March 6, 2020

Christ the Cornerstone

Listening to Jesus on the Way of the Cross

Archbishop Charles C. Thompson

“From the shining cloud the Father’s voice is heard: This is my beloved Son, hear him” (Mt 17:5).

The Gospel reading for the Second Sunday of Lent (Mt 17:1-9) invites us to recognize Jesus as God’s beloved Son. It also challenges us to listen carefully to the word of God, and to actually hear what Jesus has to say to us.

Perhaps more than any other time in human history, listening to God’s word, his self-communication to us, is difficult. We have so many distractions, so many competing voices transmitted through so many diverse media from the moment we wake up in the morning until we retire at the end of the day. “This is my beloved Son, hear him” (Mt 17:5) is a wake-up call telling us to pay attention to what Jesus is saying to us.

St. Matthew’s account of the transfiguration tells the story of an epiphany, a manifestation of the presence and power of God in the midst of the ordinary world. He tells us that “Jesus took Peter, James, and John his brother, and led them up a high mountain by themselves. And he was transfigured before them; his face shone like the sun and his clothes became white as light. And behold, Moses and Elijah appeared to them, conversing with him” (Mt 17:1-3).

For humble Jewish fishermen like Peter, James and John, the appearance of Moses and Elijah, combined with the dramatic change in their Lord’s appearance and the divine voice commanding that they hear God’s beloved Son, is an extraordinarily powerful experience. No wonder Peter wants to capture this moment and enshrine it in three sacred memorials!

But this is not Jesus’ intention. As they were coming down from the mountain, Jesus tells them, “Do not tell the vision to anyone until the Son of Man has been raised from the dead” (Mt 17:9). He is not interested in calling attention to himself in this way. Jesus is not a celebrity or a political figure who craves adulation or fame. He is a messenger from God, the eternal Word of God, who has come into our world—as one of us—to communicate by his words, by his example and by the sacrificial gift of his own flesh and blood that God loves us and forgives us.

The Father’s command to Peter, James and John (and to all of us) is simple: Hear him.

Are we listening? Or are we too distracted by the busyness of our lives, by the competing messages we receive all day long, or by our preoccupation with self-centered thoughts, fears and desires?

In the second reading for this Sunday (2 Tm 1:8b–10), St. Paul tells us that living the Gospel is not easy: “Beloved: Bear your share of hardship for the Gospel with the strength that comes from God ” (2 Tm 1:8).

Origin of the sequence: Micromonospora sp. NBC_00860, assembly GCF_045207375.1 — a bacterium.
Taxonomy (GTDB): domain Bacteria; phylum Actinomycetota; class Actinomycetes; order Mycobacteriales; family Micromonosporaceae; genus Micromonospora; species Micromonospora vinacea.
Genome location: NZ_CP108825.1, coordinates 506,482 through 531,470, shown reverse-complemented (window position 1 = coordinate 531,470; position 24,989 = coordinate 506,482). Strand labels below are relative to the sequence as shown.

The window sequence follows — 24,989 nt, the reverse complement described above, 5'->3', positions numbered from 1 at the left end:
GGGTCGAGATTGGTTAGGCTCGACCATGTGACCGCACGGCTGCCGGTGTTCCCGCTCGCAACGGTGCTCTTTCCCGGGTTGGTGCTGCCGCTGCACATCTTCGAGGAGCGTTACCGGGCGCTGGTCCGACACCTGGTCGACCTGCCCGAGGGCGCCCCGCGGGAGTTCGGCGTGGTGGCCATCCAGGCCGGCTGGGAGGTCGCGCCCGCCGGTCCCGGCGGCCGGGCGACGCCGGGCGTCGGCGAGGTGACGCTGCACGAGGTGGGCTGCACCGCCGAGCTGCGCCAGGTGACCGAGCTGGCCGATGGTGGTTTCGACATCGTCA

The words of Jesus are challenging. We are told to abandon self-interest and follow Jesus on the Via Crucis, the Way of the Cross. Are we listening? Or do we find it easier, and much less threatening, to hear the voices that tell us to seek our own comfort, our own interests, rather than accept our share of hardship for the sake of the Gospel?

Paul reminds us that the Way of the Cross is the way to everlasting life. “He saved us and called us to a holy life, not according to our works but according to his own design and the grace bestowed on us in Christ Jesus before time began, but now made manifest through the appearance of our savior Christ Jesus, who destroyed death and brought life and immortality to light through the Gospel” (2 Tm 1:9-10).

The road to life—to Gospel joy—is not designed by us (the easier, softer way). It’s the way of hardships made bearable by the grace of God through Jesus who walks with us every step of the way.

Like Jesus’ closest followers, we are understandably afraid of the demands placed on us by the Father’s command.

If we listen closely to Jesus with open minds and hearts, we will be changed. We will experience our own form of epiphany—recognizing God’s presence in our lives and in our world. No doubt, we will react as Matthew tells us the disciples did. When the disciples heard this, he says, they fell prostrate and were very much afraid. But Jesus came and touched them, saying, “Rise, and do not be afraid” (Mt 17:7).

This Lent, we have the opportunity to turn off at least some of the noise-making distractions in our lives so that we can listen closely to Jesus. May the Holy Spirit guide us as we accept our share of life’s hardships and follow the Way of the Cross to Easter joy. †

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